Sending an email in .Net is pretty simple. You just put some settings into an instance of SmtpClient, create a MailMessage and off you go. In Orchard CMS, there are a couple of other ways. While you could still use the SmtpClient directly, there are benefits to doing it the Orchard way. The first option is to use the new Forms, Tokens, and Rules modules as outlined here: http://www.davidhayden.me/blog/rules-tokens-and-form-api-in-orchard-1.3 This is kind of a content driven approach. The second option which I will be outlining, is more along the lines of what a Module developer would use. In fact, option #1 is built on this method!
There are a few abstractions involved in this process. Let's have a look.
An implementation of IMessagingChannel is responsible for the low level details of sending a message. If you take a peak into the Orchard.Email module, you'll see an implementation for an email channel. You'll see that it's using the SmtpClient and handling config values for you. It also does some other things like logging etc. The advantage of all of this is that you could possibly change your message channel by implementing your own. Maybe you have a CRM you need to integrate with or maybe you use some other type of messaging service. Basically, we have freedom to change this behavior without mucking with all of our modules that send emails. Since we just want to send an email, we don't need to implement a channel, it's already done.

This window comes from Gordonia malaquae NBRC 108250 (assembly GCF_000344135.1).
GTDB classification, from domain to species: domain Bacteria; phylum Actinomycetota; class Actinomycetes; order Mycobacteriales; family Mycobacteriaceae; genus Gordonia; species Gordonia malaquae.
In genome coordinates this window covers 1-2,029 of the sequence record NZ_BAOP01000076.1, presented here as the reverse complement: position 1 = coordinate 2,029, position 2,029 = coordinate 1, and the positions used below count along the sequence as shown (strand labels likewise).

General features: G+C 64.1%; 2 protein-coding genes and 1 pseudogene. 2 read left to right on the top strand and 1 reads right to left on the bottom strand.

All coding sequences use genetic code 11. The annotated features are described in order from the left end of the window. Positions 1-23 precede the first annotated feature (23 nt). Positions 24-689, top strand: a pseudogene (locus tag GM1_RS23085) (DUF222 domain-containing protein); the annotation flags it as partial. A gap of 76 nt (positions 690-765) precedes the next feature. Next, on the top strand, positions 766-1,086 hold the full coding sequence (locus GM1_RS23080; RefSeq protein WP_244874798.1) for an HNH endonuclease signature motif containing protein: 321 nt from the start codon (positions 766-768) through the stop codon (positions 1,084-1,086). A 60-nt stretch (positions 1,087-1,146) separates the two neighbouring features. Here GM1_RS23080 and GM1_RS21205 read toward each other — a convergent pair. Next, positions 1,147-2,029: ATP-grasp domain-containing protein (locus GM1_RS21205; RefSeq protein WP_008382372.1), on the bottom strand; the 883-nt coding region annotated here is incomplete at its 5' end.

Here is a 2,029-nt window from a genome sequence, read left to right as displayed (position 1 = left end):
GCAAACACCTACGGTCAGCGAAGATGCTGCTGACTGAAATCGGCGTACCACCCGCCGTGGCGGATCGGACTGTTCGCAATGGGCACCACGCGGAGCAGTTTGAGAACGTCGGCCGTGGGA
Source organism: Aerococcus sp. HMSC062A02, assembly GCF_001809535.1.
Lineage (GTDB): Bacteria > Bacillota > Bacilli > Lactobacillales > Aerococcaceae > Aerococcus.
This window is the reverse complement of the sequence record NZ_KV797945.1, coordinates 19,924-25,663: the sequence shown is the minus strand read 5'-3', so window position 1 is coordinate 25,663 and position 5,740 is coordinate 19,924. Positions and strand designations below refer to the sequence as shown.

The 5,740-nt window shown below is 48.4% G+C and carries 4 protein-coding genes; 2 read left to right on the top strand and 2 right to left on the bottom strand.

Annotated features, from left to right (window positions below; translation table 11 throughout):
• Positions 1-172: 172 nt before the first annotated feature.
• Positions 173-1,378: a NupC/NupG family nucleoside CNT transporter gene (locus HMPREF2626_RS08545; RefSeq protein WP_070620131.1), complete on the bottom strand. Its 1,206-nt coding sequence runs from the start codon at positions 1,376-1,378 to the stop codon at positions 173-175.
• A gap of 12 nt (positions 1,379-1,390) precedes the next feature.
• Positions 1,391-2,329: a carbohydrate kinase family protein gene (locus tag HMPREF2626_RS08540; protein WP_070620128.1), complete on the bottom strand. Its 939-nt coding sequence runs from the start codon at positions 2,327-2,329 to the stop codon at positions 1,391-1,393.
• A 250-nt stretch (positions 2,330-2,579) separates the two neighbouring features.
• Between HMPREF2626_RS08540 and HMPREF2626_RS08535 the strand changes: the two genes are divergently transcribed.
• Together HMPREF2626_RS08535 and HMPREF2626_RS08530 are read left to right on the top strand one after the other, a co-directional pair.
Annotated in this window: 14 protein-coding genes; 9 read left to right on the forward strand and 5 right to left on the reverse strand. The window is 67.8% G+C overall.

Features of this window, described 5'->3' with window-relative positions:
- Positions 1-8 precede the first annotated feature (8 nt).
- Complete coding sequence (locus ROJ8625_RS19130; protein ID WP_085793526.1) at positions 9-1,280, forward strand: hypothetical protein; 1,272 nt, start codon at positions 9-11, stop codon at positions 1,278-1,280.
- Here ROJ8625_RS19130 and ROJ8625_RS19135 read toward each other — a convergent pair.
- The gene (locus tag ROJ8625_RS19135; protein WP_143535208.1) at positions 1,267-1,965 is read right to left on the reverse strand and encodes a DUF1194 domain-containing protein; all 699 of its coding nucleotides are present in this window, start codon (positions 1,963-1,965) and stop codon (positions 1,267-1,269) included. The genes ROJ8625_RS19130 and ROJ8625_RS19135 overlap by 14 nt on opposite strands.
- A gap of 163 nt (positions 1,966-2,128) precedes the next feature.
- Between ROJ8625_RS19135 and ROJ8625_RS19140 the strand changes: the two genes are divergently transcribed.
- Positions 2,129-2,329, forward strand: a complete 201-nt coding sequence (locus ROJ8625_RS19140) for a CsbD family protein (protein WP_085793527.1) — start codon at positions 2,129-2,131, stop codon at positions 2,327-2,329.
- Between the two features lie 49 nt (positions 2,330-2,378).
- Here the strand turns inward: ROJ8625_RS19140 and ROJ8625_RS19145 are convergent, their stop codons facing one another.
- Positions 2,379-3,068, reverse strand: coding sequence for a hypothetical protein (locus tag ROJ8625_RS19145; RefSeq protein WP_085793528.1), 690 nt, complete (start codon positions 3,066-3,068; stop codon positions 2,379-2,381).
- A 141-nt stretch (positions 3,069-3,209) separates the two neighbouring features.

The IMessageManager interface is what you use to actually trigger sending a message from your module. For example, if you wanted to send an email from your module, it might look something like this.
The IMessageEventHandler interface is what you use to modify your message before sending. e.g. Setting up the body text, subject, etc. Take a look in the Orchard.Users module to see how they setup the user emails. The implementation is called UserMessagesAlteration. Here is how we could handle the message we triggered in our example above.
That should do it. Now your message will be sent the Orchard way. Don't forget, you could always do your own thing, but you miss out on some things...
- Already implemented storage and management of SMTP Settings for sending the email
- Flexibility to change the messaging channel
- Consistent event bus propagation for messages